March 1, 2007

Jack's Mannequin West Coast Winter Tour: Review

Two years ago, the 23-year-old Andrew McMahon (lead singer of Something Corporate and Jack’s Mannequin) received a diagnosis of leukemia. Now free of cancer, the singer-songwriter-pianist returned to the city where he’d first heard the news of his illness to perform a sold-out show with Jack’s Mannequin at Hammerstein Ballroom. An emotional McMahon spoke freely last night about the simultaneous love and fear he felt being in New York City, coming from the audience’s vivacity and his own negative, cancer-laden associations with the place, which had manifested in a psychosomatic morning speech loss. Happily for those of us lucky enough to be in the audience, McMahon’s voice was back in full force for the poignant, beautiful, rocking show Jack’s put on.

The performance opened with the recorded initial verses of “Holiday from Real,” the first song off their debut (and only) album “Everything in Transit”. The band’s entrance was timed perfectly to take over live midway through the song’s studio version, giving one the sense that the band had broken out of the album and into real life – not an unusual concept for a band with the song “Into the Airwaves,” which poetically describes a journey through sound waves. McMahon is both lead singer and pianist (yes, he uses a piano, not a dinky keyboard), which would seem to limit his movement and require him to remain seated with both hands on the keys. But that assumption would underestimate McMahon’s talent and energy, as the barely controlled singer constantly rose forcefully from his seat, one hand dancing masterfully on the keys, the other gripping the mic as his body shook to the music.

After playing a couple more songs off their album, McMahon took a few minutes to effuse to the audience about his sensations on being back in New York. Nervously running his fingers through his hair, his voice shaky with feeling, he created a personal connection with the audience that went beyond what most lead singers shout about – like declaring New York to be “the greatest fucking city in the world” and informing their audience that “this next song is about being in love”. The intimate nature of the songs contributed to this sense of familiarity, the optimism of “I’m Ready” contrasting with the melancholic “Rescued,” in which McMahon sings plaintively that he’d “prefer not to be rescued”. Knowing that the album was written during McMahon’s return home after touring with Something Corporate added an extra element of longing to the songs, which was buoyed with the intensity of a live performance and the unpretentiousness of its setting in Hammerstein Ballroom.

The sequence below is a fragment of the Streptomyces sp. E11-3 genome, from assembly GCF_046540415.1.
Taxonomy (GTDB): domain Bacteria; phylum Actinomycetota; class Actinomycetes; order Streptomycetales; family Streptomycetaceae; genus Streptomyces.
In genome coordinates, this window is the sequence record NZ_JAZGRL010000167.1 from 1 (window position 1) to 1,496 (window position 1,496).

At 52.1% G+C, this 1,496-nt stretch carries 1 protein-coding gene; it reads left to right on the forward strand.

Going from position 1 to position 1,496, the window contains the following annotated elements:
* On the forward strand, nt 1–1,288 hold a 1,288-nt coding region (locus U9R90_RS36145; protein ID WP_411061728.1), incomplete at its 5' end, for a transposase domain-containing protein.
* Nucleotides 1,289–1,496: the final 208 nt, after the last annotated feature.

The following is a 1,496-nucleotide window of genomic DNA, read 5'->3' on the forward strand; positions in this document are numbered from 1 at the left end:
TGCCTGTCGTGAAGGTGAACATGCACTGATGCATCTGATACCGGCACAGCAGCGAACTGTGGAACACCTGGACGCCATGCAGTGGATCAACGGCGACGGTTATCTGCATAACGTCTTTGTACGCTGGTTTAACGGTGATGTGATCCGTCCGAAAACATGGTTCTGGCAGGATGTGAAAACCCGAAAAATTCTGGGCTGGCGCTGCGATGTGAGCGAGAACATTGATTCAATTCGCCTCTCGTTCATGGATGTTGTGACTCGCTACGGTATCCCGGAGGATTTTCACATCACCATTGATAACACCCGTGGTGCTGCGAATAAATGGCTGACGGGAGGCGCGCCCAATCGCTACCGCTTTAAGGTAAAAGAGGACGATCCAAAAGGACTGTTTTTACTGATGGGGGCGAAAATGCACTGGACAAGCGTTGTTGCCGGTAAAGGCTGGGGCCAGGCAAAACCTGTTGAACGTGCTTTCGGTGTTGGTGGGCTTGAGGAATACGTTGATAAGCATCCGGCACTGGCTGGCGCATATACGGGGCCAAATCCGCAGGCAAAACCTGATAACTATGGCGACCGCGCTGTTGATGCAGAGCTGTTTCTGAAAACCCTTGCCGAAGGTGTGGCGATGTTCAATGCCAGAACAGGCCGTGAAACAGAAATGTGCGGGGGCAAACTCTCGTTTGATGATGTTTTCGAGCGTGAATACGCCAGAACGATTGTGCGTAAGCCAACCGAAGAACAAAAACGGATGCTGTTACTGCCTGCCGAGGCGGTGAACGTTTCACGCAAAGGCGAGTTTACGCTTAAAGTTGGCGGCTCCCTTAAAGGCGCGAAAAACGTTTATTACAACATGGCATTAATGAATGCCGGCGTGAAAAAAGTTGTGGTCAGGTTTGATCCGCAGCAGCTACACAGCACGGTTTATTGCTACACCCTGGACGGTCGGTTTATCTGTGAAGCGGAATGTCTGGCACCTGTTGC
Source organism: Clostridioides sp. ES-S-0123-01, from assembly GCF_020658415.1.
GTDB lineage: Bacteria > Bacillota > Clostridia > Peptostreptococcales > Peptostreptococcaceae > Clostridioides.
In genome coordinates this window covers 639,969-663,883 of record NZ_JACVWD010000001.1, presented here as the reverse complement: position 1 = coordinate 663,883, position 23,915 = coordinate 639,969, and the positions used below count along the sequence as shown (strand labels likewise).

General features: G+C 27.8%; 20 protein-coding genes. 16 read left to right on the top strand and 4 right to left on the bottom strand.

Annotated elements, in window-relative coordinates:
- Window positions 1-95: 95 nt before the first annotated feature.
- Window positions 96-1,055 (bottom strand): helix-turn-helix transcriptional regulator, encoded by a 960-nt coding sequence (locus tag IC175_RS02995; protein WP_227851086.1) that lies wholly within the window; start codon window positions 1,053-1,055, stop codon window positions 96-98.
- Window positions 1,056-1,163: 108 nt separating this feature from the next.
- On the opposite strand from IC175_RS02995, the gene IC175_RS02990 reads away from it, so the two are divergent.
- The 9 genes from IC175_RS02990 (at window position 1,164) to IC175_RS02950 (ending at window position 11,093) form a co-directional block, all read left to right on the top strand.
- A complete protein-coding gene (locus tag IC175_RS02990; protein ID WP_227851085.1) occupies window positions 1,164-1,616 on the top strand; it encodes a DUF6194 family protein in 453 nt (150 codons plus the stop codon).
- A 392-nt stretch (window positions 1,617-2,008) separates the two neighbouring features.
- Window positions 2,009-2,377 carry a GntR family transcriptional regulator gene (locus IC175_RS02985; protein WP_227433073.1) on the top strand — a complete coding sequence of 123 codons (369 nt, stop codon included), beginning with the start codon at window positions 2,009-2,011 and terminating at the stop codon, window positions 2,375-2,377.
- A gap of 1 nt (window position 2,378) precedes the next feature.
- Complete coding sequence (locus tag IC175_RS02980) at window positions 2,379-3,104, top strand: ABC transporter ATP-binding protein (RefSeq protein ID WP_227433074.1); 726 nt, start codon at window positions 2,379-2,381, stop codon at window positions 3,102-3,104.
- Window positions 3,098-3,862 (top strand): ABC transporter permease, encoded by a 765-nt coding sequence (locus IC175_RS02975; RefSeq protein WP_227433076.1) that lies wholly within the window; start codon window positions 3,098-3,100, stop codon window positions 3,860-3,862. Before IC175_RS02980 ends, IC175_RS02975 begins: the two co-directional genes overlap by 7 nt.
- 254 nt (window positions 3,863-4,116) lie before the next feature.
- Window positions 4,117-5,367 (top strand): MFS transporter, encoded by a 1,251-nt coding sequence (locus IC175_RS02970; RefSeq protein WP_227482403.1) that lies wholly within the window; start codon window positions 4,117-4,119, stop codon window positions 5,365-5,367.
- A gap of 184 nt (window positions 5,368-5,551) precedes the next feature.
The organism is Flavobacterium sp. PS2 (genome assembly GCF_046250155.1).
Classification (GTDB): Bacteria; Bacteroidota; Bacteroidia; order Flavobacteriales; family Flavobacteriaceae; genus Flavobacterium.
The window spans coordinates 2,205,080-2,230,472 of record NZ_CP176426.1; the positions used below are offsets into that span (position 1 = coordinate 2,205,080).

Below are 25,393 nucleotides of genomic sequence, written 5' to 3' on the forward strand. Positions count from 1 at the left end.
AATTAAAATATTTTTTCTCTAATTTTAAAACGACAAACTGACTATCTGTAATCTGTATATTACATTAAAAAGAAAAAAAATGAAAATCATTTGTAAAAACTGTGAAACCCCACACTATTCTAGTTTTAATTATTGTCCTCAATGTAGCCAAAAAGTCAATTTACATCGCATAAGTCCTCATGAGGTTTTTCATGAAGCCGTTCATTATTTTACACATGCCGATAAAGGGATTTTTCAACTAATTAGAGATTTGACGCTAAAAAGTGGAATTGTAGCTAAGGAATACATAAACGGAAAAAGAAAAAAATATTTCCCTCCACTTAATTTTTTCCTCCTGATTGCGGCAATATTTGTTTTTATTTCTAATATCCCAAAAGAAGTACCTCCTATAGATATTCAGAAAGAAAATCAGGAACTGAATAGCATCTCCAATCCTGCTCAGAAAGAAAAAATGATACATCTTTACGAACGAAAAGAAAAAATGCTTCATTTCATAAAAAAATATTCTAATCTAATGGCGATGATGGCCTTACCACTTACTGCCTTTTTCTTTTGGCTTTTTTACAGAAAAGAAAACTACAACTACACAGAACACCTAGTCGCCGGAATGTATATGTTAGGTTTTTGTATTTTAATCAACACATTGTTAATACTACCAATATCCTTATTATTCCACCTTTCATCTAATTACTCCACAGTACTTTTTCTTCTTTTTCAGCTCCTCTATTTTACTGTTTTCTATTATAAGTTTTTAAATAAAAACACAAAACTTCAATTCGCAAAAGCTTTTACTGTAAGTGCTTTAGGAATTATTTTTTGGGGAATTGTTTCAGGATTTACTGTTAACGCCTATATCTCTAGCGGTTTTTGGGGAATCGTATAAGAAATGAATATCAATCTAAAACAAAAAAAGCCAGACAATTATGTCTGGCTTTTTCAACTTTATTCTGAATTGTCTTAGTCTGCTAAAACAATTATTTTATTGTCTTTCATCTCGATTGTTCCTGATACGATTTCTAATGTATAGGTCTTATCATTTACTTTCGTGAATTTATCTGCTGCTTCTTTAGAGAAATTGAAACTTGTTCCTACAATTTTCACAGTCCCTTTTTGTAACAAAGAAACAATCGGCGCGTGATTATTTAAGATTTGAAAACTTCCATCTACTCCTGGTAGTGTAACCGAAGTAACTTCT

Over the course of the evening, Jack’s Mannequin played all the songs off their album, including the Christmas-themed B-side “The Lights and Buzz,” released only on iTunes. Midway through their set, Andrew McMahon spoke proudly about his past efforts with SoCo and proceeded to play two of their songs. A special treat for fans was his performance of “Heroine,” a balladic version of the popular “Punk Rock Princess,” which he sung alone on stage. Slowed down, the song felt sadder and more honest than in the more danceable album. In telling the song’s back story, he revealed his indifference to punk, ironic given the common tendency to classify SoCo as pop punk (and a reminder to those who would quickly dismiss a band on the basis of an industry label, rather than the genuine quality of the music).

When the band returned for their encore, McMahon launched into a cover of The Police’s “Message in a Bottle,” during which he leapt jubilantly around the stage. At one point, he clambered on his piano, much to the delight of his fans, and utterly redefined the instrument’s role in a rock concert. The set ended with “MFEO – Pt. 1 (Made for Each Other)/Pt. 2 (You Can Breathe),” an 8-minute celebration of hope, love and friendship. During a long interlude, McMahon let the drummer, bassist and guitarist show off their amazing skills, then told his fans that he had bet one of the stagehands that he could crowd surf to the rear of the ballroom and then back to the stage. And then he did so, jumping into a mad crush of people who eagerly passed him amongst themselves. Even though he didn’t quite make it to the back of the room, it was an amazing moment of artist-fan contact that served as an incredibly fitting way to end the raw, soul-baring, transcendent experience that Jack’s and McMahon had shared with us all evening long.

*On a personal note, I scored a sweet Jack’s tote bag and Coz got an autographed copy of the Jack’s songbook (autographed when he bought it, we didn’t actually get to meet him, alas. But thanks to crowd-surfing, we were inches away from genius.)

2 comments:

Anonymous said...

is there an east coast summer tour?

Sophia said...

not that I'm aware of - Andrew McMahon is from the West Coast, so he wanted to bring a little bit of their sunny winters to us east-coasters. But east coast summers aren't that nice - they're too hot and humid.